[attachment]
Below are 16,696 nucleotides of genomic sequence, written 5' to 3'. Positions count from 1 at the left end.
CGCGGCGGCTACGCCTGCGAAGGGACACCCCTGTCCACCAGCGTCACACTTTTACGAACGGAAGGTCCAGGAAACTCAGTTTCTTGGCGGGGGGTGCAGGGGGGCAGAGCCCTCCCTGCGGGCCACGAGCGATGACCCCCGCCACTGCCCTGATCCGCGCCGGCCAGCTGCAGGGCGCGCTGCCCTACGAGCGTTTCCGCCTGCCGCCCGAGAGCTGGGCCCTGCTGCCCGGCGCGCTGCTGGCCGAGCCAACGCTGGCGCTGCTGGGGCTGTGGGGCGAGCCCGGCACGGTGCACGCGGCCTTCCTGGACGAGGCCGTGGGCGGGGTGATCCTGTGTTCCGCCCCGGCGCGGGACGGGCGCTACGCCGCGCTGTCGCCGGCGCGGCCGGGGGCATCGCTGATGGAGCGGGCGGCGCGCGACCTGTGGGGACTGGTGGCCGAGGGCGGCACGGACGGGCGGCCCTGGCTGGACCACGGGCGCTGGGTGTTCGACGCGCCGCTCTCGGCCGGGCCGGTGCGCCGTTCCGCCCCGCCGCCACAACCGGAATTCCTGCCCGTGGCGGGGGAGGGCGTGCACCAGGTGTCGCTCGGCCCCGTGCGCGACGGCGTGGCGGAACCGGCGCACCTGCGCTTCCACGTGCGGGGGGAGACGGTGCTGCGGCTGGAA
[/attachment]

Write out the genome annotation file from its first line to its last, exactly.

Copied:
Below are 16,696 nucleotides of genomic sequence, written 5' to 3'. Positions count from 1 at the left end.
CGCGGCGGCTACGCCTGCGAAGGGACACCCCTGTCCACCAGCGTCACACTTTTACGAACGGAAGGTCCAGGAAACTCAGTTTCTTGGCGGGGGGTGCAGGGGGGCAGAGCCCTCCCTGCGGGCCACGAGCGATGACCCCCGCCACTGCCCTGATCCGCGCCGGCCAGCTGCAGGGCGCGCTGCCCTACGAGCGTTTCCGCCTGCCGCCCGAGAGCTGGGCCCTGCTGCCCGGCGCGCTGCTGGCCGAGCCAACGCTGGCGCTGCTGGGGCTGTGGGGCGAGCCCGGCACGGTGCACGCGGCCTTCCTGGACGAGGCCGTGGGCGGGGTGATCCTGTGTTCCGCCCCGGCGCGGGACGGGCGCTACGCCGCGCTGTCGCCGGCGCGGCCGGGGGCATCGCTGATGGAGCGGGCGGCGCGCGACCTGTGGGGACTGGTGGCCGAGGGCGGCACGGACGGGCGGCCCTGGCTGGACCACGGGCGCTGGGTGTTCGACGCGCCGCTCTCGGCCGGGCCGGTGCGCCGTTCCGCCCCGCCGCCACAACCGGAATTCCTGCCCGTGGCGGGGGAGGGCGTGCACCAGGTGTCGCTCGGCCCCGTGCGCGACGGCGTGGCGGAACCGGCGCACCTGCGCTTCCACGTGCGGGGGGAGACGGTGCTGCGGCTGGAA